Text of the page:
Over the last decade, whenever a Telsa was involved in a fatal crash, federal and state regulators conducted an investigation to determine the role of the car’s driver assist features. Now, regulatory pressure has caused the electric vehicle (EV) manufacturer to launch a recall.
The recall covers nearly 363,000 cars with Tesla’s advanced driver assistance feature, which Tesla markets as Full Self-Driving Beta.
On Thursday the National Highway Traffic Safety Administration (NHTSA) published a notice warning that in rare cases cars equipped with the technology could be in violation of state and local traffic laws. It said there could be an increased risk of an accident if the driver fails to intervene.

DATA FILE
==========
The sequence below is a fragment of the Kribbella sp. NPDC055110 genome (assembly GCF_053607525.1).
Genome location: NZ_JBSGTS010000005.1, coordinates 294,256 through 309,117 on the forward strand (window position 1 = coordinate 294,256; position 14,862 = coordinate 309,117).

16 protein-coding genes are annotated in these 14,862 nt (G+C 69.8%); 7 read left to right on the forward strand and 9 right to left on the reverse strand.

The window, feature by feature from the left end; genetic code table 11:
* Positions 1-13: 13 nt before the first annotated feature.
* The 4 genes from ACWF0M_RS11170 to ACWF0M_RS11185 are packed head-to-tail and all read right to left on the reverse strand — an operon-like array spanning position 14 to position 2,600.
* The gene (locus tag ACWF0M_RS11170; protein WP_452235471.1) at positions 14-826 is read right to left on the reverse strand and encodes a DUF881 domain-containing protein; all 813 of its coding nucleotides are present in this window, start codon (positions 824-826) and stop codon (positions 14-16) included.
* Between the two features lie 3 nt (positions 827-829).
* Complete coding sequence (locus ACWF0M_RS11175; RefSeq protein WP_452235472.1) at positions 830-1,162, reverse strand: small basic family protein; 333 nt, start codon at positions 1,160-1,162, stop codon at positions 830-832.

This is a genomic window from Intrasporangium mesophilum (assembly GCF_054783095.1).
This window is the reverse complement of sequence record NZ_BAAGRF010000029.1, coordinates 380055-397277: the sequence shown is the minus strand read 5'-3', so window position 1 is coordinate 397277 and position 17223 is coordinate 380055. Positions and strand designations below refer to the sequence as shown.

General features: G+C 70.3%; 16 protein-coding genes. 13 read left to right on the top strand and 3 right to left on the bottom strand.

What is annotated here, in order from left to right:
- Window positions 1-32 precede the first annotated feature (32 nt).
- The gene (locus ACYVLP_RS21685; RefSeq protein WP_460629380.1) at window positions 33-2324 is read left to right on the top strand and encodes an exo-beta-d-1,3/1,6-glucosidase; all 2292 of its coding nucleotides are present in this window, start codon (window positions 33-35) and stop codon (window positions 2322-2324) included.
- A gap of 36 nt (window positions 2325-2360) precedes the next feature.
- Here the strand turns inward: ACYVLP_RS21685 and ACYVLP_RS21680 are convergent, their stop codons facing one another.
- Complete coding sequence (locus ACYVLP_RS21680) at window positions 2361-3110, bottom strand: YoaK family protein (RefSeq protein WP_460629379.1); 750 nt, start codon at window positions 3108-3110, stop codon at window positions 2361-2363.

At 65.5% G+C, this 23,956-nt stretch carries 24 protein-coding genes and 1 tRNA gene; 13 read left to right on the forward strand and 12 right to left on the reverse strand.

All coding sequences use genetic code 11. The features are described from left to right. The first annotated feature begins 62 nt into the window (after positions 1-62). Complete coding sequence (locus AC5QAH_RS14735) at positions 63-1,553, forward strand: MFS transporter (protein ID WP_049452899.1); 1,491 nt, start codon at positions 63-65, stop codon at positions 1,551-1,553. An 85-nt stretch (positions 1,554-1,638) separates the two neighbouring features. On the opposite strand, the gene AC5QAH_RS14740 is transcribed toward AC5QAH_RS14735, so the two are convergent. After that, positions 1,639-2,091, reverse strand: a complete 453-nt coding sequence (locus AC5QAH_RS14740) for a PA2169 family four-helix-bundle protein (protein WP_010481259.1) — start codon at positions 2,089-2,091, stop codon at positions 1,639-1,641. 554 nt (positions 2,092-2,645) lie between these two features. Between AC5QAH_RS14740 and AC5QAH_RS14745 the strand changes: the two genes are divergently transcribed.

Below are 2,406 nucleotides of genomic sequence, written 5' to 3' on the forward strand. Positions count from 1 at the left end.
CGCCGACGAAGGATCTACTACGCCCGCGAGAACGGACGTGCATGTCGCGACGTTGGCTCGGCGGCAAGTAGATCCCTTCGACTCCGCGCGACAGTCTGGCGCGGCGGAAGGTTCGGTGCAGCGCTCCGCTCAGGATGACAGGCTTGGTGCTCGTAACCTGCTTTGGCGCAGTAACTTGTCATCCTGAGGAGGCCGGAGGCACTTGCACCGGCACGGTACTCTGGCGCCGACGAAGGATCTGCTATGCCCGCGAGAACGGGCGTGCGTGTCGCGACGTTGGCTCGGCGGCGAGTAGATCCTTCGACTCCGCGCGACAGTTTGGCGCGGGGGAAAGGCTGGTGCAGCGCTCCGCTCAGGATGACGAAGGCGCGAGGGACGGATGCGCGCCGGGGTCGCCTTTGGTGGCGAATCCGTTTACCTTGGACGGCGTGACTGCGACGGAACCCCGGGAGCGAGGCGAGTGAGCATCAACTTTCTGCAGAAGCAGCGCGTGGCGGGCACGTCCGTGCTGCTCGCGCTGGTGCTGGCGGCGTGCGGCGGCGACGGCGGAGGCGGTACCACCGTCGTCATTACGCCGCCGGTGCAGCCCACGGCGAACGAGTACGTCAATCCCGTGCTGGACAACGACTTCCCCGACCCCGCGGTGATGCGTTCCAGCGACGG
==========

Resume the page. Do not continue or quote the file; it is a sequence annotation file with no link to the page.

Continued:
Tesla owners don’t really have to do anything. The company said it would launch an over-the-air software update in the coming weeks that will make changes to the technology.
Accompanying that announcement, Tesla CEO Elon Musk took issue with NHTSA using the term “recall” to describe the action.
“The word ‘recall’ for an over-the-air software update is anachronistic and just flat wrong!” Musk said in a tweet.
In its notice, NHTSA said it had previously informed Tesla about its concerns about the technology and how it responds to certain driving conditions.